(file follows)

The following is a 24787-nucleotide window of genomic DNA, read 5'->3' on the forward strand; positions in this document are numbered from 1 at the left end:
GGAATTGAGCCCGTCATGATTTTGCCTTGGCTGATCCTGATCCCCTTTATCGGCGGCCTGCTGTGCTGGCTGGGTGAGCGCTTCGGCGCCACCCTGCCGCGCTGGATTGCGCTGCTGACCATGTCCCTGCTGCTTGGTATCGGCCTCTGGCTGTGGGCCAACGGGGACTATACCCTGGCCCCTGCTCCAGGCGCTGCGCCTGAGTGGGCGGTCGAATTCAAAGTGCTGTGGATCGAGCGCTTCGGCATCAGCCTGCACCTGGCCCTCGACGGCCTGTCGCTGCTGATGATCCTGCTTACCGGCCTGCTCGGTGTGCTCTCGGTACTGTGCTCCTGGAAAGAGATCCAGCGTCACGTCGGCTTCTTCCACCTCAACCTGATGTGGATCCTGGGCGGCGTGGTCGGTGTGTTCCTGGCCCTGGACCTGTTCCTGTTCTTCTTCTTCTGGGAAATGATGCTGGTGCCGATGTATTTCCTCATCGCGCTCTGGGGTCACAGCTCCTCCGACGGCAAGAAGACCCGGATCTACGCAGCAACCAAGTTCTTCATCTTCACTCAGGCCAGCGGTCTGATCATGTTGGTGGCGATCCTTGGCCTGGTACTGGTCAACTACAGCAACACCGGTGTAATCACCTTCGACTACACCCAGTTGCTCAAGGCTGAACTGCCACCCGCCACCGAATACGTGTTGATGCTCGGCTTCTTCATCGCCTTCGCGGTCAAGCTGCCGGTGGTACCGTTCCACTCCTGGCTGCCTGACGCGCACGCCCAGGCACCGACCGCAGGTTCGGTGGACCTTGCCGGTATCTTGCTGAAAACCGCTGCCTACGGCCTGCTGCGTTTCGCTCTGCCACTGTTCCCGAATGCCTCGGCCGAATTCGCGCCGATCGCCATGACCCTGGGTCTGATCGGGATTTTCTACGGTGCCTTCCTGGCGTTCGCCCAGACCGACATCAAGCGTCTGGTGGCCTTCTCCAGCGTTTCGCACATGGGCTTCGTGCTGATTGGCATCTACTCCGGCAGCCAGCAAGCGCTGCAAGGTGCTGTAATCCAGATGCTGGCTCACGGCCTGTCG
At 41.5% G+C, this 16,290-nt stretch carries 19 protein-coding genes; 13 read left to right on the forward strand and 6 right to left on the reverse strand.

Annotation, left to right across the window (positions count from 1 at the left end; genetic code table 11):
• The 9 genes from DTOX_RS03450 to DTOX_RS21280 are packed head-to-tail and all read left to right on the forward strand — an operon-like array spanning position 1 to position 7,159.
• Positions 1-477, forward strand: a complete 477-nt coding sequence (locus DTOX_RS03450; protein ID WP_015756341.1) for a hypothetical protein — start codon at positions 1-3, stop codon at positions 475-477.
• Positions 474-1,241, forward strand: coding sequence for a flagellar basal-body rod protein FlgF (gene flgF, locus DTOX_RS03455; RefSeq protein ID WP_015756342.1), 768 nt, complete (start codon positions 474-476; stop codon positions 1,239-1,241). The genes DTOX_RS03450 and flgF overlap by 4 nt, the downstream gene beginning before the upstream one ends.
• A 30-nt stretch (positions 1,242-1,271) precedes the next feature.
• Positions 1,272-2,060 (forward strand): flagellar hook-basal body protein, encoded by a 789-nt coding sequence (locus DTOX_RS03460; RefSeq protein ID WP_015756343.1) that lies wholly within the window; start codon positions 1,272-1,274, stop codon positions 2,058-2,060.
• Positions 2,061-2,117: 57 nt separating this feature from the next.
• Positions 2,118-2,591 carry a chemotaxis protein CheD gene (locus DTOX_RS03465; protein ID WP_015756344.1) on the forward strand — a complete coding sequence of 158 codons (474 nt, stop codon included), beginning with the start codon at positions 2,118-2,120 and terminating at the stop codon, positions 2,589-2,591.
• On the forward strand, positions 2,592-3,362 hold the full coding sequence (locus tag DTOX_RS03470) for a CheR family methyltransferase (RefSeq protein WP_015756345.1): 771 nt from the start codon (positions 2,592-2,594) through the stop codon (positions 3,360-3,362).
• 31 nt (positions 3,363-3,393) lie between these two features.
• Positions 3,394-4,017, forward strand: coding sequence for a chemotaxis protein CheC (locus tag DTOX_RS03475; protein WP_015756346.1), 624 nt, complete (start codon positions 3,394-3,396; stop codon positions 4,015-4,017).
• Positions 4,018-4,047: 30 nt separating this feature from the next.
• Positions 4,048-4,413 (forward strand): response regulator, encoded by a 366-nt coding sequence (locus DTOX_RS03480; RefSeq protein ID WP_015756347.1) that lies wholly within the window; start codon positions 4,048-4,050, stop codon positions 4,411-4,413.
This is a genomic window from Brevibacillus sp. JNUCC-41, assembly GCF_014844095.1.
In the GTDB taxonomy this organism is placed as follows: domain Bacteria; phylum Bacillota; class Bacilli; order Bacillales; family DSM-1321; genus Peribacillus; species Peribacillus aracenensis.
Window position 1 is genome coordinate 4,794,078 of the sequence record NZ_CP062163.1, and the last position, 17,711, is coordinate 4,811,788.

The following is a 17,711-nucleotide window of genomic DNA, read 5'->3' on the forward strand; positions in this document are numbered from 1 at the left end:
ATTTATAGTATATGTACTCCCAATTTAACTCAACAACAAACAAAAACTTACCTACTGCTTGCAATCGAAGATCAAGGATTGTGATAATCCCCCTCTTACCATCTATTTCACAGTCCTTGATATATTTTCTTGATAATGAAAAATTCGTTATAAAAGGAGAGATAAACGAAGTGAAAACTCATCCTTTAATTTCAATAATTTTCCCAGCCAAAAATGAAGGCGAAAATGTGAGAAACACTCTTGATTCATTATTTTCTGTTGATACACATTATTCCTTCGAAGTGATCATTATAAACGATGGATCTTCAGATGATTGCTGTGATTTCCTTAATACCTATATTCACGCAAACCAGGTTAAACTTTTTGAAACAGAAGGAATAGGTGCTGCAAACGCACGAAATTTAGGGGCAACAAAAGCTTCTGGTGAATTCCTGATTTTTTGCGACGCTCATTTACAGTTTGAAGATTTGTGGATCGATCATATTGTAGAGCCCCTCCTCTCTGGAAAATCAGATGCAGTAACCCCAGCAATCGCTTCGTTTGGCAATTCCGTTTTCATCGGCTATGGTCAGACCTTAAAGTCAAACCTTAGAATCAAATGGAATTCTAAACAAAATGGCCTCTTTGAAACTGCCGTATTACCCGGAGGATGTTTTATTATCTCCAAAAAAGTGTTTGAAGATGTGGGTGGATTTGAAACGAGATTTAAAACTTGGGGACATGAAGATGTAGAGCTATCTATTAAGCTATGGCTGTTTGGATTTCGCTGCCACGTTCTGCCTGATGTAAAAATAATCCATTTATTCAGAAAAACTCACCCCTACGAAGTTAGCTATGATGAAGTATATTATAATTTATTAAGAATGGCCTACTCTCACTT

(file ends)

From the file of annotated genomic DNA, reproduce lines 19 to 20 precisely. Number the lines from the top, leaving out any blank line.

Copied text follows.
Window position 1 is genome coordinate 4,794,078 of the sequence record NZ_CP062163.1, and the last position, 17,711, is coordinate 4,811,788.

The following is a 17,711-nucleotide window of genomic DNA, read 5'->3' on the forward strand; positions in this document are numbered from 1 at the left end: